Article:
That’s what Ria Chhabra, a 13 year old from Texas, did. When in a debate with her parents over the value of organic products over conventional ones, she decided to scientifically prove it one was better than the other
Originally, she tested the vitamin C levels in organic fruits and compared them to conventional ones. She found that vitamin C was higher in the organic produce, and decided she wanted to study the consequences this finding could have on health. So she did what any other kid would do - research an animal model and reach out to college professors across the country to find someone interested in helping her finish the project.
One professor, Dr. Bauer at Southern Methodist University in Dallas, called her back. While “he would not normally agree to work with a middle-school student”, Dr. Bauer and Ria worked successfully to feed fruit flies different diets and test the effects of diet on their health. Ria’s work was published by the lab and then by a scientific journal. It is titled "Organically Grown Food Provides Health Benefits to Drosophila melanogaster” and available online. (For the record, she proved that Drosophila fruit flies fared far better on organic bananas and potatos than conventionally grown options.)
Today at 16, Ria continues to work with Dr. Bauer, now studying Type 2 Diabetes with fruit flies. Her family and friends are confident not in only in their choice to purchase organic foods but also that Ria will have a plethora of colleges to choose from in the coming years. Not bad for a 13 year old!
Last month, NYSCI entered the publishing world with our new book: Design, Make, Play: Growing the Next Generation of STEM Innovators. Published by Routledge, the book includes case studies of innovative programs throughout the country that get young people interested in science and technology. Programs like the Tinkering Studio at San Francisco’s Exploratorium, the MAKESHOP at the Children’s Museum of Pittsburgh, and Design Lab here at NYSCI.
With a shortage of Americans in science and technology fields, this is a book everyone should read. As Ursula Burns, Chairperson and CEO of Xerox Corporation, said,
“If you care about the future of our country, you should read this book and then put its lessons to work.”
Last week, new guidelines for K–12 science education were released. The Next Generation Science Standards (NGSS) were developed by 26 states, along with the National Research Council, the National Science Teachers Association, the American Association for the Advancement of Science, and Achieve. The standards emphasize critical thinking over content memorization and identify science and engineering practices that students should master to be fully prepared for college and careers.
NGSS also recommends that students learn about climate change. For the last two years, we have partnered with Deutsche Asset & Wealth Management on a program called My Carbon Footprint, an educational initiative designed to build awareness about climate change science. As a result of this project, we have developed two climate change curriculums – one for middle schools and one for high schools – that include hands-on activities that give students the foundation they need to understand climate change. Both curriculums align to the seven crosscutting scientific and engineering concepts identified in the NGSS framework: patterns; cause and effect; scale, proportion, and quantity; systems and system models; energy and matter: flows, cycles and conservation; structure and function; stability and change. The curriculums can be downloaded for free and can help guide teachers who implement climate change science lessons into their classrooms.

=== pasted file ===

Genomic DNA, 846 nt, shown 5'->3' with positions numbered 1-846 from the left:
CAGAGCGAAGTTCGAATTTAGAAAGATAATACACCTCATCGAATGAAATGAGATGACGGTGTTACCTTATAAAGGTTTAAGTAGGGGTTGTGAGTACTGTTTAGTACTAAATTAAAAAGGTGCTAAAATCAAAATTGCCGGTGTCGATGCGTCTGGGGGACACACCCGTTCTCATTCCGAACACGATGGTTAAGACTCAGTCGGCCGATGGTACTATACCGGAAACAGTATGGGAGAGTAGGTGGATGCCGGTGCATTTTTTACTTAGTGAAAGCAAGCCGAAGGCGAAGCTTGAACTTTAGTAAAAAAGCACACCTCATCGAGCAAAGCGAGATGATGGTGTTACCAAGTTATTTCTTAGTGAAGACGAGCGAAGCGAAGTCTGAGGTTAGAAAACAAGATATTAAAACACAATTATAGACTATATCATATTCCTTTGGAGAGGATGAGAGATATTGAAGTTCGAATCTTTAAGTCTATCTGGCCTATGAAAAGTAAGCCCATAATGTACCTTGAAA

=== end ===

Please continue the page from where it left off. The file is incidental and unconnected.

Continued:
The NGSS guidelines are voluntary, but many educators are applauding the move away from rote memorization. Our president and CEO, Margaret Honey, said in a recent USA Today article that children should be taught
“how to learn and how to be discerning…When I was a kid, education was memorizing and learning lots of facts — that methodology of teaching absolutely no longer makes sense. That’s not the world we live in anymore.”
People are buzzing about the anticipated influx of billions of cicadas to the eastern United States. Some are eagerly awaiting their arrival, while others are sure to be spooked by the insects’ beady red eyes and orange wings.
The New York area is part of the Magicicada Brood II’s range and can expect to see the insects sometime in April or May. After spending 17 years underground, they will emerge when the ground, at 8 inches deep, reaches a steady temperature of 64 degrees Fahrenheit. To help residents predict the emergence of the bugs, NYSCI has teamed up with Radiolab and WNYC to offer workshops on how to build your own cicada detector. Participants will use the detectors to observe the ground temperature at their homes and record their findings on a special website. In the process, they’ll learn some DIY skills and citizen science, while helping the rest of us prepare for the cicadas’ appearance.